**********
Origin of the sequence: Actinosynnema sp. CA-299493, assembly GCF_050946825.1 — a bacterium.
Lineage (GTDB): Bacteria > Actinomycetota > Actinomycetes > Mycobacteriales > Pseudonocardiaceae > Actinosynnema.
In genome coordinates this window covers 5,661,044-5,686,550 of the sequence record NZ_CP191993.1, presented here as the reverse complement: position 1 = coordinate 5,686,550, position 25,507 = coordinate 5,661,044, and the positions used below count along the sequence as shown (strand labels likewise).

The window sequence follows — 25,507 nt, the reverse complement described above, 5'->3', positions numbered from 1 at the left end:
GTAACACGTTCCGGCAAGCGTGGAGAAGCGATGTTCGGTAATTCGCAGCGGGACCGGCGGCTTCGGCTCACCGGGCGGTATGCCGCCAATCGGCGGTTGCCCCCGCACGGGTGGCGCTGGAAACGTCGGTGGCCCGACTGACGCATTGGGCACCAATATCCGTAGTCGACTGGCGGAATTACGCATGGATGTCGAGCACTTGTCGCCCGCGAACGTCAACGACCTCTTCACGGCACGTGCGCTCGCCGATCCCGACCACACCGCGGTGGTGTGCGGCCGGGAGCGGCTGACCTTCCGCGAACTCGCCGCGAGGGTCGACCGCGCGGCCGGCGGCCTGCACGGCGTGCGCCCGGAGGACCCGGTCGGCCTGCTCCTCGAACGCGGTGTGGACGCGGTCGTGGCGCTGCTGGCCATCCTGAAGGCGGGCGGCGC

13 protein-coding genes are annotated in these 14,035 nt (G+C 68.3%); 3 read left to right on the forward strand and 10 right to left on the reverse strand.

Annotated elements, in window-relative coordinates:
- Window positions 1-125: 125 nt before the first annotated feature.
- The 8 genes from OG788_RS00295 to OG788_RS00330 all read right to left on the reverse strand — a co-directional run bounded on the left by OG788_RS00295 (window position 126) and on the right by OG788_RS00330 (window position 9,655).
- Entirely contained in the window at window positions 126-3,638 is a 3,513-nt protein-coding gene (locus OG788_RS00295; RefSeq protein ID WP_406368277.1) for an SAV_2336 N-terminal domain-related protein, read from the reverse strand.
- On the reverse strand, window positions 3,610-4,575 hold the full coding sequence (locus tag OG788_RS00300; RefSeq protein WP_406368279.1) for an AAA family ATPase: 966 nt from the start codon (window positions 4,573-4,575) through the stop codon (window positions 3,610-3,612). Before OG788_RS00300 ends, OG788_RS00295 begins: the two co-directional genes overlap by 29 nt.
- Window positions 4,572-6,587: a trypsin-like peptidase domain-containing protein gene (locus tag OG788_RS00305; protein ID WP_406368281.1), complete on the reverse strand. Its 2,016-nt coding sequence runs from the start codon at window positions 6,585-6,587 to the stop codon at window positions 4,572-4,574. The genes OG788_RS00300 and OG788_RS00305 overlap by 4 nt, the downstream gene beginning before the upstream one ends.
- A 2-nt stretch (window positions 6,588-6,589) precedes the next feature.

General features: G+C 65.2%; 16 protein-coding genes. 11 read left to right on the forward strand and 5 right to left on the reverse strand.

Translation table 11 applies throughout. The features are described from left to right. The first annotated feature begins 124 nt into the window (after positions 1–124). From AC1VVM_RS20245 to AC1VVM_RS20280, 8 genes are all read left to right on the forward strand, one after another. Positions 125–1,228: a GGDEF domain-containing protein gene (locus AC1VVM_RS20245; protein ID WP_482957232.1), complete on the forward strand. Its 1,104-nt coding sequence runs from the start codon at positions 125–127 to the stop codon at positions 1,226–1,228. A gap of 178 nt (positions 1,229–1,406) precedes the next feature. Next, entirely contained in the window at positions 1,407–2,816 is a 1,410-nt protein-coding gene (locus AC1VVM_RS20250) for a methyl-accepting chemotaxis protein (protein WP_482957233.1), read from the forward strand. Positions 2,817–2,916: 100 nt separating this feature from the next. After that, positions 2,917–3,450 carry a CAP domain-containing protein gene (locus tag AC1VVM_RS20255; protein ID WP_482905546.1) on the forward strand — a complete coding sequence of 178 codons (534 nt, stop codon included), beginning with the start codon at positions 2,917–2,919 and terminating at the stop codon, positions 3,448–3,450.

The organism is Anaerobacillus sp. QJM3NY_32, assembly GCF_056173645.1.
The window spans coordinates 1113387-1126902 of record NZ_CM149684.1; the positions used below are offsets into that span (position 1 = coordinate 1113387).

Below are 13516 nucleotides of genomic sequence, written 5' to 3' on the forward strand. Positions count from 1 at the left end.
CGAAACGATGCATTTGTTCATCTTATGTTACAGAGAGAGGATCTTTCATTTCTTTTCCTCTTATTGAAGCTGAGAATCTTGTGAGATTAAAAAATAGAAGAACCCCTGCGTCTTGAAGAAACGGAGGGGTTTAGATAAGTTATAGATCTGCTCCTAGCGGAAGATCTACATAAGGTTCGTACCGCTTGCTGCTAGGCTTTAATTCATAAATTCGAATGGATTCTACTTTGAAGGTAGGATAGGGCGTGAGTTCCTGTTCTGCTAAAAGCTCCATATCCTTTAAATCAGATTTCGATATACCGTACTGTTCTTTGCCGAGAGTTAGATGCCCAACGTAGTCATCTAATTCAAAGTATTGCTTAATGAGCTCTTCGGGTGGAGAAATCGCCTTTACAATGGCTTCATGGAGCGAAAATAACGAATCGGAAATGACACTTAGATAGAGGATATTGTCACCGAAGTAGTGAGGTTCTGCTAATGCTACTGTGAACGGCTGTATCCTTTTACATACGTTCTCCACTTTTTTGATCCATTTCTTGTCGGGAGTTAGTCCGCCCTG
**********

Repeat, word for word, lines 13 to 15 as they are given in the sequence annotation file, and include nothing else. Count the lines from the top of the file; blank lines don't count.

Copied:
- A 2-nt stretch (window positions 6,588-6,589) precedes the next feature.

General features: G+C 65.2%; 16 protein-coding genes. 11 read left to right on the forward strand and 5 right to left on the reverse strand.

Translation table 11 applies throughout. The features are described from left to right. The first annotated feature begins 124 nt into the window (after positions 1–124). From AC1VVM_RS20245 to AC1VVM_RS20280, 8 genes are all read left to right on the forward strand, one after another. Positions 125–1,228: a GGDEF domain-containing protein gene (locus AC1VVM_RS20245; protein ID WP_482957232.1), complete on the forward strand. Its 1,104-nt coding sequence runs from the start codon at positions 125–127 to the stop codon at positions 1,226–1,228. A gap of 178 nt (positions 1,229–1,406) precedes the next feature. Next, entirely contained in the window at positions 1,407–2,816 is a 1,410-nt protein-coding gene (locus AC1VVM_RS20250) for a methyl-accepting chemotaxis protein (protein WP_482957233.1), read from the forward strand. Positions 2,817–2,916: 100 nt separating this feature from the next. After that, positions 2,917–3,450 carry a CAP domain-containing protein gene (locus tag AC1VVM_RS20255; protein ID WP_482905546.1) on the forward strand — a complete coding sequence of 178 codons (534 nt, stop codon included), beginning with the start codon at positions 2,917–2,919 and terminating at the stop codon, positions 3,448–3,450.